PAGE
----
The two fundraisers were among five the chief executive has scheduled during his current two-day swing through California, which will have hosted 29 presidential fundraisers before Election Day rolls around in November.
Although Obama is all but certain of carrying California, state Democratic officials are hoping his frequent visits to the Golden State will ratchet up turnout and increase the party’s chances of capturing the five congressional seats that would take them one-fifth of the way toward regaining control of the House. According to reports filed with the Federal Election Commission through May, Obama had raised $19 million up to that point — which was before this trip or his celebrated record-setting $15 million fundraiser at George Clooney’s Laurel Canyon home.
Obama flew into San Francisco on Wednesday morning and was accompanied on the flight westward by the Giants’ legendary star Willie Mays. After a brief welcoming ceremony with Lt. Gov. Gavin Newsom and San Francisco Mayor Ed Lee, the president traveled 20 minutes by motorcade to the Landmark Tower offices of Salesforce.com, a “cloud computing” company, where he met with 25 donors who paid $35,800 each to take part in a roundtable discussion.
From there, Obama moved on to the historic, wood-paneled Julia Morgan Ballroom in the Merchants Exchange Building, where 270 donors — including Gov. Jerry Brown — paid $5,000 each to lunch on grilled Coho salmon, sea beans, purple artichokes and lemon caper sauce while the president spoke without notes. For many, though, the highlight of the event was Obama’s surprise introduction by the 81-year-old Mays.
The Hall of Fame outfielder first compared his excitement at the election of the first African-American president to that of playing in a World Series, recalling how he stayed up late into last election night, too energized to turn the television off. “We have a man that we want to him back into the White House,” Mays said. “We need him. … I had no idea in my lifetime that we would have an African-American guy in the White House.”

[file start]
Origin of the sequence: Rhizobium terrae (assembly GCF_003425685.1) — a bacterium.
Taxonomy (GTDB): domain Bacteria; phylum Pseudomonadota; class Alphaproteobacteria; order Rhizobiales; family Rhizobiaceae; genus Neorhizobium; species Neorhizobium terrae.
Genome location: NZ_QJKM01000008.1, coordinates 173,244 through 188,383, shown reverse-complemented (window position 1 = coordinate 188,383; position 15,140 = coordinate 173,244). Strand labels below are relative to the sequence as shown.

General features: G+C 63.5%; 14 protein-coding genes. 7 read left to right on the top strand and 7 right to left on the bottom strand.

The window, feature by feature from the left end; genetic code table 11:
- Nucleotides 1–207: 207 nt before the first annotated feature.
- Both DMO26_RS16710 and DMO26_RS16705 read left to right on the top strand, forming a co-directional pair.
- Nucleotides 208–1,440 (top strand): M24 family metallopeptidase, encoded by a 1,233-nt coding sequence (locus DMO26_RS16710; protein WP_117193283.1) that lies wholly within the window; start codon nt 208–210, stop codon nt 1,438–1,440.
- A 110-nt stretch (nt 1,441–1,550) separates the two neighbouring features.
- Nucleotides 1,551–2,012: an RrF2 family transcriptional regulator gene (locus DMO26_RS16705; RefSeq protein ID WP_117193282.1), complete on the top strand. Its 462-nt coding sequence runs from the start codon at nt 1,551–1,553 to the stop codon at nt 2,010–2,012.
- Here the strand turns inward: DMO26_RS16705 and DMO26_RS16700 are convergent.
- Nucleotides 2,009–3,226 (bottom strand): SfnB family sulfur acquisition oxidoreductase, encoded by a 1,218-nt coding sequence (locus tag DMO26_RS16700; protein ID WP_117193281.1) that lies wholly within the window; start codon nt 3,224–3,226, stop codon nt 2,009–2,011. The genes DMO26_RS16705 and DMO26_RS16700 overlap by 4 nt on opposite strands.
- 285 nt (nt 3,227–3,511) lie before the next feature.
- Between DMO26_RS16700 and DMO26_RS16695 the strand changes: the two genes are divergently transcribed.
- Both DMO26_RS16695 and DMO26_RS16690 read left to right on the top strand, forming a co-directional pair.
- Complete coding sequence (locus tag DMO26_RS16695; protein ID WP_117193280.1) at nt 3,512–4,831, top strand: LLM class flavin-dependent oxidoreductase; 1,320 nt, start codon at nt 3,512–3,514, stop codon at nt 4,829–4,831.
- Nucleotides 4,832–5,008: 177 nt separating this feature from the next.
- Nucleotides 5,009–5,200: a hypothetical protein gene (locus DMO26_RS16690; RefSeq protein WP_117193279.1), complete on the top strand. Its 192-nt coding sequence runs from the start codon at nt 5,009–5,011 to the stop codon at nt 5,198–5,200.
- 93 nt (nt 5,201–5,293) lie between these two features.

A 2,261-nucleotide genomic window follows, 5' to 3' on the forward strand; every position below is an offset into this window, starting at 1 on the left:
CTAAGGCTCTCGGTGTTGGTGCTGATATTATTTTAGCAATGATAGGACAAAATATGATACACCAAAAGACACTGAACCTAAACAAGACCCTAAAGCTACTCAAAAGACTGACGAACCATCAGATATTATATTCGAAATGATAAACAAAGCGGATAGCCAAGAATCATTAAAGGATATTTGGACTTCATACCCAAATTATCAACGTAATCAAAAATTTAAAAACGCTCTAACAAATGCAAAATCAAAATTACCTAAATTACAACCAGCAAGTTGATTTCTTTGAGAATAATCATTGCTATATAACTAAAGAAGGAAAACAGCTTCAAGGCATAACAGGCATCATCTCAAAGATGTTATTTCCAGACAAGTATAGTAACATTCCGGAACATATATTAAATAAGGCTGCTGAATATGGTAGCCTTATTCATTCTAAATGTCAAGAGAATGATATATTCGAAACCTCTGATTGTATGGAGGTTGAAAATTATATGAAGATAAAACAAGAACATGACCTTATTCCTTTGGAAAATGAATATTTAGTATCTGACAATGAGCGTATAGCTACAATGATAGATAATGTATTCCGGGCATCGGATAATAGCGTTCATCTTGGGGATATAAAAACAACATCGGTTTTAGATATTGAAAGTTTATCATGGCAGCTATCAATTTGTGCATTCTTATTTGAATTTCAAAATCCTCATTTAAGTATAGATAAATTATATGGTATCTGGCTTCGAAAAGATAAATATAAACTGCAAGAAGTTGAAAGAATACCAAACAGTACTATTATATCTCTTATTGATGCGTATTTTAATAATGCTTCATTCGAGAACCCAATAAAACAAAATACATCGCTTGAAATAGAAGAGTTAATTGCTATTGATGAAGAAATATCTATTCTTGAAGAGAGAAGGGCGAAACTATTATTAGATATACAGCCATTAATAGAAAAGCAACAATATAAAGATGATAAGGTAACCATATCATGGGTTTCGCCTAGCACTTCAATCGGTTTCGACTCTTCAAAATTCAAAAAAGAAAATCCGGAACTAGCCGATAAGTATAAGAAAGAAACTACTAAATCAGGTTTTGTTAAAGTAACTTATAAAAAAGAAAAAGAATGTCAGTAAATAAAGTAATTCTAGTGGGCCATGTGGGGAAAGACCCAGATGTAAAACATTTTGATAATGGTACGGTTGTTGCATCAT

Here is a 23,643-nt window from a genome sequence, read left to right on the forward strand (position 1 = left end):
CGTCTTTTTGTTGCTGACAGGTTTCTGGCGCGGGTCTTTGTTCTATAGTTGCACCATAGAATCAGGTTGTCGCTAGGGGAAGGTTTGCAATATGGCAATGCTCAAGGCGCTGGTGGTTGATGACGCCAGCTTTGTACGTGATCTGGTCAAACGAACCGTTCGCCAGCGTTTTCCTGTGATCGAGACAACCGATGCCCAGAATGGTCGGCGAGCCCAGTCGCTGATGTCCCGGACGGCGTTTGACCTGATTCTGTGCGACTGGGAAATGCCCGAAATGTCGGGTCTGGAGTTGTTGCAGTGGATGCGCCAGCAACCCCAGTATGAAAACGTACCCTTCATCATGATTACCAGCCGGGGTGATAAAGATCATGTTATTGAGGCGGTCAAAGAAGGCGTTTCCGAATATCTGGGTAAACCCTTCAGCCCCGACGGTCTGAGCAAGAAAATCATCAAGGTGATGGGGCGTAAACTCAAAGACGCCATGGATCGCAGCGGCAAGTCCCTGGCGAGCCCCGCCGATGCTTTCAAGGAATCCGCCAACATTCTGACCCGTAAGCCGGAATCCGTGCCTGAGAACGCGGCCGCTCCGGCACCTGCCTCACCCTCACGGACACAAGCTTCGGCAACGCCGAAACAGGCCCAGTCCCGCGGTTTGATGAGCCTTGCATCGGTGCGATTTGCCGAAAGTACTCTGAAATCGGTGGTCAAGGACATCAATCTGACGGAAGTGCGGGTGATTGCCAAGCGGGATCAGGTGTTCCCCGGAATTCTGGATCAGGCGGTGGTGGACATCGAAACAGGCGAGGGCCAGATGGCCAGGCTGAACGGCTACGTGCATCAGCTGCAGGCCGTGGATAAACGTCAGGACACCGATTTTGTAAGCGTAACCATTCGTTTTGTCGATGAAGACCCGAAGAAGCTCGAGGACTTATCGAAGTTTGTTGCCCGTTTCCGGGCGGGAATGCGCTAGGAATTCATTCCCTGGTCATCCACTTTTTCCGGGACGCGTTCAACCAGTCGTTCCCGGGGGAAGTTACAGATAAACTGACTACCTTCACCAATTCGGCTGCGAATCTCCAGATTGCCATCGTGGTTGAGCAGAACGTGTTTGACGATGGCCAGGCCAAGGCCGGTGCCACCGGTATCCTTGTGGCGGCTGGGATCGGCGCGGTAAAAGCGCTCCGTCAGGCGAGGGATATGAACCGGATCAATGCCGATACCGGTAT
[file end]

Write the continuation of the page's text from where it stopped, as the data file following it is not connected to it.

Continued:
Obama then came onstage and embraced the Giants great, “Willie Mays, everybody,” the president said. “The Say Hey Kid.”
Building on Mays’ remarks — and the entire day’s theme of inclusion — Obama noted the baseball legend’s obvious pleasure over the ride on Air Force One. “As cool as Air Force One is, it is much, much cooler when Willie Mays is with you on the plane.” The chief executive added that he couldn’t have made electoral history as he did without ballplayers like Mays and Jackie Robinson “to lay the groundwork for a more inclusive America.”
Following his dinner at the Murphy-Miller home, Obama stayed in Beverly Hills on Wednesday night. Thursday morning, he will travel by motorcade to the hillside mansion of developer Charles Quarles, president of the L.A.-based Bedford Group, in the affluent, mostly African-American Viewpark neighborhood.
Three hundred donors, many of them members of the city’s African-American business and entertainment elite, have paid $2,500 apiece to breakfast with the president. Former Motown chairman Clarence Avant is a co-host of the Viewpark event. He will be attending with wife Jackie, daughter Nicole, former U.S. ambassador to the Bahamas, and son Alex
On the flight out to California on Wednesday morning, White House press secretary Jay Carney held his daily briefing with reporters aboard Air Force One. Several of the questions focused on continuing Republican criticism of the president’s now-regular attendance at events with Hollywood and Broadway celebrities. “Can I ask you,” one reporter inquired, “about the California fundraisers, in particular? The president is getting a lot of heat over cavorting with showbiz types. Rush Limbaugh is referring to him as “Barack Kardashian,” can you believe. What is your response to that?”
As the press corps chuckled, Carney retorted: “Two words: Donald Trump. Next question.”